“Don’t cry! Boys don’t cry!”
“Leave it for her! Give it to your sister! Don’t you know you are a boy?!”
These are just a few of the statements we make to our boys, as they interact socially with other boys and girls (sisters or otherwise). We have inadvertently and subconsciously created a cultural pressure on boys, from a tender age, not to express their emotions. I find this strange, and quite frankly, a bit bizarre, since it is one sure way to block his first pathways to developing emotional literacy.
November 19th was “International men’s day” where men come together to speak on issues affecting them as well as how they can help the next generation. A lot of men find it extremely difficult to express themselves, this was borne out of their childhood upbringing and the culture of shame. The baggage of childhood trauma for men leaves them heavily damaged emotionally.
Emotional expression is a powerful tool, to help boys when they become men, in their family life, relationship and work.
We are quick to tell them to “shut up” and “be quiet”. They are boys; the very essence of their nature, goes against being quiet and calm, imposing this constant reminder on them, alters their psychological blueprint, causing them to develop into tight lipped individuals, secretive and incapable of properly expressing their feelings (Sound like some men you know?).
They nurse a fear of being seen or tagged as weak, so they dare not express themselves, preferring to remain emotional paralyzed by whatever it is they are dealing with. “Who wrote this crazy rule book? Twisted and flawed at its very core. We need to deconstruct and reconstruct this manual.
Do you teach your sons about emotional hygiene? How to take their emotions, scrub them out and hang them out to dry? How to get clean in their minds? No, you do not. It is the women who complain, nag and talk. Boys ought to suck it up and push through the strain. Boys are not permitted to show pain; like when you put some iodine on that wound, or administer injections at the clinic, that’s what you tell them. They need to look strong on the outside; never mind how broken and in pieces they are on the inside.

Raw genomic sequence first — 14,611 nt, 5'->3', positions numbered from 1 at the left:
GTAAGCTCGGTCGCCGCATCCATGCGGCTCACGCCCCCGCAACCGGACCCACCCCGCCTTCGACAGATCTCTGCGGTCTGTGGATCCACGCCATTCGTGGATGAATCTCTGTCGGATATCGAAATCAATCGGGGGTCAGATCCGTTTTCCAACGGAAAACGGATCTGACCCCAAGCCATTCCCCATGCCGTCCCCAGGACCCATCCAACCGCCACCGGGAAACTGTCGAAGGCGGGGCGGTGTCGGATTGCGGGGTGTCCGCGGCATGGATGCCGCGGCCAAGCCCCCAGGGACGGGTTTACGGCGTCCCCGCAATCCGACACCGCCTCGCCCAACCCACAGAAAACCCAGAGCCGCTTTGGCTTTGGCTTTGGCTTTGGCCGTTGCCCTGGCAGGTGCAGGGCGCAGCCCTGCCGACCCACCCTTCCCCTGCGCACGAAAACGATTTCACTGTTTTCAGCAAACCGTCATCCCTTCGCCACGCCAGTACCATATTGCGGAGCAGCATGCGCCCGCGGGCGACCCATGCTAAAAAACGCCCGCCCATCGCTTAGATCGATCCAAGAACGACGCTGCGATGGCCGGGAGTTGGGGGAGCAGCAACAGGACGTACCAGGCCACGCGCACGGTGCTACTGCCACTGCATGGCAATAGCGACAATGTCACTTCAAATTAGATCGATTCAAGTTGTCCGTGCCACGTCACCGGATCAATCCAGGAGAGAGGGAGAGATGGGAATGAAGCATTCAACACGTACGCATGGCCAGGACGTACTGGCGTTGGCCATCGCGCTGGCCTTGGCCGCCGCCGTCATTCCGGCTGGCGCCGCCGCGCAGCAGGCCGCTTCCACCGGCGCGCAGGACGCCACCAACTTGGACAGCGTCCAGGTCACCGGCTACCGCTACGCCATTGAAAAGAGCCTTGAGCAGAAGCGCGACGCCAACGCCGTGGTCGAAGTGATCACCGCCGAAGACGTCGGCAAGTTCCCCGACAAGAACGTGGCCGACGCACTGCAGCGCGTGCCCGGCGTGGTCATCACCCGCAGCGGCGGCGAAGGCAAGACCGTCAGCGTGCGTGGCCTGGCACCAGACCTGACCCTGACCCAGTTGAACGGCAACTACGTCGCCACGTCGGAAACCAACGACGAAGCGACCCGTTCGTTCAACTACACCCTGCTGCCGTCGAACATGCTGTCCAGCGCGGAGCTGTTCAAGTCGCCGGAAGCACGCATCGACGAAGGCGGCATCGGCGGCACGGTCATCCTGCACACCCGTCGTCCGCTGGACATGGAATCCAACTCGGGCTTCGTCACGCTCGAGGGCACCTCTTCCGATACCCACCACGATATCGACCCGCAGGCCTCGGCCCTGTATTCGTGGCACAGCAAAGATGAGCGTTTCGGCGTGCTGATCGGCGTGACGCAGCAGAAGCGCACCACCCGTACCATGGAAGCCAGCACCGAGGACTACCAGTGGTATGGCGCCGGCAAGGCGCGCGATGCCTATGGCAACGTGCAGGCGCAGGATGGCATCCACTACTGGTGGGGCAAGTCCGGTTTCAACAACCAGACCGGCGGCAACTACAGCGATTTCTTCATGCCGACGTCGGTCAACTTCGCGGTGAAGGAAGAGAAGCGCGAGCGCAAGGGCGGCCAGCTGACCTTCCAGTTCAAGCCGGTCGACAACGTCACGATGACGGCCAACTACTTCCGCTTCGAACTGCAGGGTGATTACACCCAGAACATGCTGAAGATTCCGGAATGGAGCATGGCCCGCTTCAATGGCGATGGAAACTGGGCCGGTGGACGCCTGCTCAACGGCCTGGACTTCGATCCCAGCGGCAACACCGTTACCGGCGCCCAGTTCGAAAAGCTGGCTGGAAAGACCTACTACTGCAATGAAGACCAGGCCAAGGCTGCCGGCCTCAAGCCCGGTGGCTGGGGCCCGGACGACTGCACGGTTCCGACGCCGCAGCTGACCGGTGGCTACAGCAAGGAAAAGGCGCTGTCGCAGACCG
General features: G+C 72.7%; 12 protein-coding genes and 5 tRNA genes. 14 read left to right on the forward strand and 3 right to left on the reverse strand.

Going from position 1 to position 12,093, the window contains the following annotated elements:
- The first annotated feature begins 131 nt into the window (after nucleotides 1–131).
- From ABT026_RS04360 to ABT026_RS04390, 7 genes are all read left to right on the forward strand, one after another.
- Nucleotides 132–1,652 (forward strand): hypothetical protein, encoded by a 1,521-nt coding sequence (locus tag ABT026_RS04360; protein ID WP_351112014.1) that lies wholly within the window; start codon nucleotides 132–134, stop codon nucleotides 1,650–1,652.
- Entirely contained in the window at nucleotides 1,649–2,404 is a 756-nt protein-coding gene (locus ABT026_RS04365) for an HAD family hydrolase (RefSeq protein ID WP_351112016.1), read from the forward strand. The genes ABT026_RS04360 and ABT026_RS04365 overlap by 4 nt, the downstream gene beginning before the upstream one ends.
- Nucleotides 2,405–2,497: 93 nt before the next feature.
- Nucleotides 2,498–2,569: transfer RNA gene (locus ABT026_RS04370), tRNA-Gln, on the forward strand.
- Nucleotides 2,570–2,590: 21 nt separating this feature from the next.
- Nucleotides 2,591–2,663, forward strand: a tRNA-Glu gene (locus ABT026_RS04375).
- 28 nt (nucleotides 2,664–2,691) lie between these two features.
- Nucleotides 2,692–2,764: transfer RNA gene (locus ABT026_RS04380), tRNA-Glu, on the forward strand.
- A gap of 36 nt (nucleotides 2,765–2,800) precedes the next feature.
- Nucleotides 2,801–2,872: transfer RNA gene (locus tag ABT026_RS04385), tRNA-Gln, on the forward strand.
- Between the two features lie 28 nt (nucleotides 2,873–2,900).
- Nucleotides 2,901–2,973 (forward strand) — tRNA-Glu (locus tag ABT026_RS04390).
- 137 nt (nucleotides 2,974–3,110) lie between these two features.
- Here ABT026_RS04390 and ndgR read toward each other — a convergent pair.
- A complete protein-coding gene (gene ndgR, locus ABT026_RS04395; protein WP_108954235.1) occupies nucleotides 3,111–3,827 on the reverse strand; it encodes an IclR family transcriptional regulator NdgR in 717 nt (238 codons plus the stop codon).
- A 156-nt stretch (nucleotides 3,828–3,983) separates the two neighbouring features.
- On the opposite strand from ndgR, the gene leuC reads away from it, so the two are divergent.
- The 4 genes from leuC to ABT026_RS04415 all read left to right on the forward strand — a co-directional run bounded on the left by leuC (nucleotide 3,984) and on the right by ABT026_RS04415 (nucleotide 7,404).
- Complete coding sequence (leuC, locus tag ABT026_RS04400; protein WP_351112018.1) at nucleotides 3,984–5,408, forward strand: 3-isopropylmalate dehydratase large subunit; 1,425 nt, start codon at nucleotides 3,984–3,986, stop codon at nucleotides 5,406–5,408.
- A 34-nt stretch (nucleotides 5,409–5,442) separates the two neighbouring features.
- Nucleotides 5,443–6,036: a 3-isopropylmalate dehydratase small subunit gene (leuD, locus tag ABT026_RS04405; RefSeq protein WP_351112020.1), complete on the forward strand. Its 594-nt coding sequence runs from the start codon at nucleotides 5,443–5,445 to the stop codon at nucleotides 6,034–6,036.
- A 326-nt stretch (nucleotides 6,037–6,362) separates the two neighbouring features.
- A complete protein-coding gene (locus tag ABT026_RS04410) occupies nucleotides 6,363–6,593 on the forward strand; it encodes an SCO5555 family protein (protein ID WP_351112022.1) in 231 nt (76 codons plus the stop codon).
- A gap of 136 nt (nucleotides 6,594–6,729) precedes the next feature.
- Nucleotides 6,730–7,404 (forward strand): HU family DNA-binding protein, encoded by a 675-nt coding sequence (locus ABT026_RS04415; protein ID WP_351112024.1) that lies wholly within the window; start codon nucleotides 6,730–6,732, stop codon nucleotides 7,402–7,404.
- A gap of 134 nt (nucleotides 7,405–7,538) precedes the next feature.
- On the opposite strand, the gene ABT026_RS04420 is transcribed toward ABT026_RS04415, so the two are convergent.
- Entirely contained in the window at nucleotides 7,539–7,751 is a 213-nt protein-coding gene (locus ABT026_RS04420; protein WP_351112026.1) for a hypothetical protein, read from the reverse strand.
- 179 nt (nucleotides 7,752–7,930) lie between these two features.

So, while the external and physical wounds heal, the psychological wounds fester. But a boy’s broken leg, is just as bad an injury, as a broken psyche; and emotional injuries, when not properly handled, take much longer to heal, and you cannot say to him “just shake it off”, for either of them.
Teach your sons empathy; allow them express their feelings, even when it means CRYING. Teach them how that men are allowed to cry.
Teach them it’s okay not to dominate!
Teach them it’s okay to fail and to lose!
Teach them, it’s okay to have women as just friends and respect them!
Teach them, to protect their women, as also to protect themselves, for their women!
Teach them, it’s okay for a woman to be as successful, and more successful, than a man!
Teach them, it’s okay to need help and to ask for help, even from a woman!
Teach them, that the future is human; its neither male nor female!
Teach them, that it’s better to be a good human, than a good man!
You will notice, I did not say, “Tell them”, I said “Teach them”. Start scripting empathy into your sons by showing them, not just telling them, and maybe you might just break the prevalent cycle, and produce a better man, than you, your father or any other man, before him.